Colours and trim
Darker interior trim can feel a little claustrophobic after a while. Lighter 'Camel' interior fabrics and leathers are available and these do lighten the mood somewhat. For the boyracer in you there is such a thing as an 'Infa Red' leather trim available as an option on performance ST220 models. Similarly, the 'Performance Blue' shade looks nice on the outside, but is also only available on ST TDCi and 220 models. 'Panther Black' and 'Magnum Grey' are available across the range and look particularly fetching.
Parking sensors are available as a stand-alone option or as part of the Zetec luxury and convenience packages. Silver trimmed vehicles are the only ones to get sensors as standard. However, not being particularly difficult to park, most buyers are likely to pocket the cash or use it to upgrade the stereo system.
Space saver fitted as standard on all models.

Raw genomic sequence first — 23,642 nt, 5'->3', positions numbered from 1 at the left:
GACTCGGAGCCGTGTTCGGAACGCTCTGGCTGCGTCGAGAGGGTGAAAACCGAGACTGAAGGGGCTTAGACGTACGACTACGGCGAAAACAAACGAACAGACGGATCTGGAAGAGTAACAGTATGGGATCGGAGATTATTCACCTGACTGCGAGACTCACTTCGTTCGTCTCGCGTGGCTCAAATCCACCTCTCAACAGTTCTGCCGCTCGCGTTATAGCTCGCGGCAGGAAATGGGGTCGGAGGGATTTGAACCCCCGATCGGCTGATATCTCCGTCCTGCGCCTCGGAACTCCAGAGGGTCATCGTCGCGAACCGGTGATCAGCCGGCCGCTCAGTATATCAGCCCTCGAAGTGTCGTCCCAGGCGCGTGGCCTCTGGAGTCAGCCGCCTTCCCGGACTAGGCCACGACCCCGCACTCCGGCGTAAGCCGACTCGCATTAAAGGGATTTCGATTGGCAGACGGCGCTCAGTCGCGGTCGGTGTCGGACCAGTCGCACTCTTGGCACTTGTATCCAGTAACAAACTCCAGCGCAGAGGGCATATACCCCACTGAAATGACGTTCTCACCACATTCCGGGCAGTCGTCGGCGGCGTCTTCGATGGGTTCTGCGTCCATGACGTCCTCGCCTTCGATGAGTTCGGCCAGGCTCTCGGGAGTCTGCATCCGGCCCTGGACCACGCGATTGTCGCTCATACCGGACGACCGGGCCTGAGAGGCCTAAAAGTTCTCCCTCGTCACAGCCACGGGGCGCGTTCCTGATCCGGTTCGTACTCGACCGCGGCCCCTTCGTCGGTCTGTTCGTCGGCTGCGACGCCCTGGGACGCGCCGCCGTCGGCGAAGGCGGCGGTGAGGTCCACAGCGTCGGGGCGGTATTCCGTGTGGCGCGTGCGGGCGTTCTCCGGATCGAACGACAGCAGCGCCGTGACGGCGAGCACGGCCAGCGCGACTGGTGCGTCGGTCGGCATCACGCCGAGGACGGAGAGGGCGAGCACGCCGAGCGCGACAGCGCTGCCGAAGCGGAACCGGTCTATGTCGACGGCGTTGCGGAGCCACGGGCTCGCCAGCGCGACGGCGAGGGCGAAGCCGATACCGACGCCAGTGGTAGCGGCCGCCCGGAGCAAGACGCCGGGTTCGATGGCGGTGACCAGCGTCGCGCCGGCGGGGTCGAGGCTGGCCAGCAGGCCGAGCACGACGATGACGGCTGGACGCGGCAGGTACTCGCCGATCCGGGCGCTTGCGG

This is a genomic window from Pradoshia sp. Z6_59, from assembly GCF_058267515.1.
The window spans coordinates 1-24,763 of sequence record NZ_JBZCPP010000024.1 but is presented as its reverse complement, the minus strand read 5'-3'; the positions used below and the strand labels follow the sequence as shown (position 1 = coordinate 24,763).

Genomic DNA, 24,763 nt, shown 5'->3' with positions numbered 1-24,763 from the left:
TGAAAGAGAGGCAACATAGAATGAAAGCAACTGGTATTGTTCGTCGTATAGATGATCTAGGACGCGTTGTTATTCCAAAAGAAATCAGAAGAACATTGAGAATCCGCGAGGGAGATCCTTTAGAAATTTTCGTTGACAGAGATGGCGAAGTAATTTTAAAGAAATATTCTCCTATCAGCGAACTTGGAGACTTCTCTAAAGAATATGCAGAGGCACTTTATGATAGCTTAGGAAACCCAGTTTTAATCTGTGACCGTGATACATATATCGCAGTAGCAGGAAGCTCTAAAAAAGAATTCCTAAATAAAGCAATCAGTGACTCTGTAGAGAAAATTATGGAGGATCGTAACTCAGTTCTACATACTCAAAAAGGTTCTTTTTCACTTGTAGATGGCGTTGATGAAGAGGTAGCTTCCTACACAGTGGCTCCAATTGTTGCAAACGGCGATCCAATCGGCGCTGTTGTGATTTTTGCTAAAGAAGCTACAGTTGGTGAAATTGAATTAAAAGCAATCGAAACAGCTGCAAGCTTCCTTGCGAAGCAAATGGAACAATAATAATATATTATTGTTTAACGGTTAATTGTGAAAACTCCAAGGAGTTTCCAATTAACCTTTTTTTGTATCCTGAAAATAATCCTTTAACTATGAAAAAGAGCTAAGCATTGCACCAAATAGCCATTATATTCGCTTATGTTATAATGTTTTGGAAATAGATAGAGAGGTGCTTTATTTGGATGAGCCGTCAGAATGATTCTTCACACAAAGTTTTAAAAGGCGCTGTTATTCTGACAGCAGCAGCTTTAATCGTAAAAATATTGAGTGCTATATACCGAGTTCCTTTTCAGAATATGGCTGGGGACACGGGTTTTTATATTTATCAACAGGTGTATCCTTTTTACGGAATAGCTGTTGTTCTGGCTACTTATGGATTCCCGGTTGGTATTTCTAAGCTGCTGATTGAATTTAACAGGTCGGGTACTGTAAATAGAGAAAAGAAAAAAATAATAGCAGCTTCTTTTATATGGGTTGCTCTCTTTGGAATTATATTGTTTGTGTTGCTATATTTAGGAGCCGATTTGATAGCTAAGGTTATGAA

Six engine options - 1.8-litre (123bhp) petrol; 2.0-litre (142bhp) petrol; 2.5-litre (168bhp) petrol and 3.0-litre (202bhp or 224bhp). Diesel options include - 2.0-litre (113bhp or 130bhp) and 2.2-litre (153bhp). 1.8-litre petrols are mated to a five-speed manual gearbox (1.8-litre SCi has a six-speed manual); 2.0-litre petrols come with either the same five-speed manual or an auto. 2.5-litre petrols come with either a six-speed 'box or an automatic; the largest 3.0-litre petrols come with a six-speed manual. 2.0-litre diesel models can be fitted with five or six-speed manuals or an auto box, while 2.2-litre diesels are only available with a six-speed manual transmission. Trim designators include: LX (base), Silver, Zetec, Zetec-S, Ghia, Ghia X, ST TDCi, ST220 and Titanium X.
Vauxhall Vectra Griffin-badged rep mobile is seen by many as Mondeo's nemesis
Renault Laguna Stylish French offering is less avant-garde than its smaller siblings
Nissan Primera Japanese model is accomplished, if a little dull
Peugeot 407 The Pug with the big mouth leads the way in terms of style